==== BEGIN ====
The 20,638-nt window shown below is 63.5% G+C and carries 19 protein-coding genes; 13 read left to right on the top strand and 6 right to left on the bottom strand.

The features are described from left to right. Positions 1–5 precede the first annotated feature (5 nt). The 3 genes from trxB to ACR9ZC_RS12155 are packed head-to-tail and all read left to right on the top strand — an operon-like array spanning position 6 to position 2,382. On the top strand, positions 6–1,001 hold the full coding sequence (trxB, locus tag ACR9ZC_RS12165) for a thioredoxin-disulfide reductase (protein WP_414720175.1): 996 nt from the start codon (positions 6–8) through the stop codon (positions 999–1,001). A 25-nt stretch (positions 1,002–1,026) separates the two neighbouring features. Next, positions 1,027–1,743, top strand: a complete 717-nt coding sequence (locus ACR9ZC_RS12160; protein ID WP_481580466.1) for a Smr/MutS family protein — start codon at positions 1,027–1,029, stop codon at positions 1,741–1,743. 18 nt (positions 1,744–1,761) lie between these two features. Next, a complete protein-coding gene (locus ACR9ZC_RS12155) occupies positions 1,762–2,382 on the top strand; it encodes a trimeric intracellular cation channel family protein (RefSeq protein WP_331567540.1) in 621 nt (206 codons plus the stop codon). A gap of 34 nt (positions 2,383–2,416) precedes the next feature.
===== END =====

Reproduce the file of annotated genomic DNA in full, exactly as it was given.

The 20,638-nt window shown below is 63.5% G+C and carries 19 protein-coding genes; 13 read left to right on the top strand and 6 right to left on the bottom strand.

The features are described from left to right. Positions 1–5 precede the first annotated feature (5 nt). The 3 genes from trxB to ACR9ZC_RS12155 are packed head-to-tail and all read left to right on the top strand — an operon-like array spanning position 6 to position 2,382. On the top strand, positions 6–1,001 hold the full coding sequence (trxB, locus tag ACR9ZC_RS12165) for a thioredoxin-disulfide reductase (protein WP_414720175.1): 996 nt from the start codon (positions 6–8) through the stop codon (positions 999–1,001). A 25-nt stretch (positions 1,002–1,026) separates the two neighbouring features. Next, positions 1,027–1,743, top strand: a complete 717-nt coding sequence (locus ACR9ZC_RS12160; protein ID WP_481580466.1) for a Smr/MutS family protein — start codon at positions 1,027–1,029, stop codon at positions 1,741–1,743. 18 nt (positions 1,744–1,761) lie between these two features. Next, a complete protein-coding gene (locus ACR9ZC_RS12155) occupies positions 1,762–2,382 on the top strand; it encodes a trimeric intracellular cation channel family protein (RefSeq protein WP_331567540.1) in 621 nt (206 codons plus the stop codon). A gap of 34 nt (positions 2,383–2,416) precedes the next feature.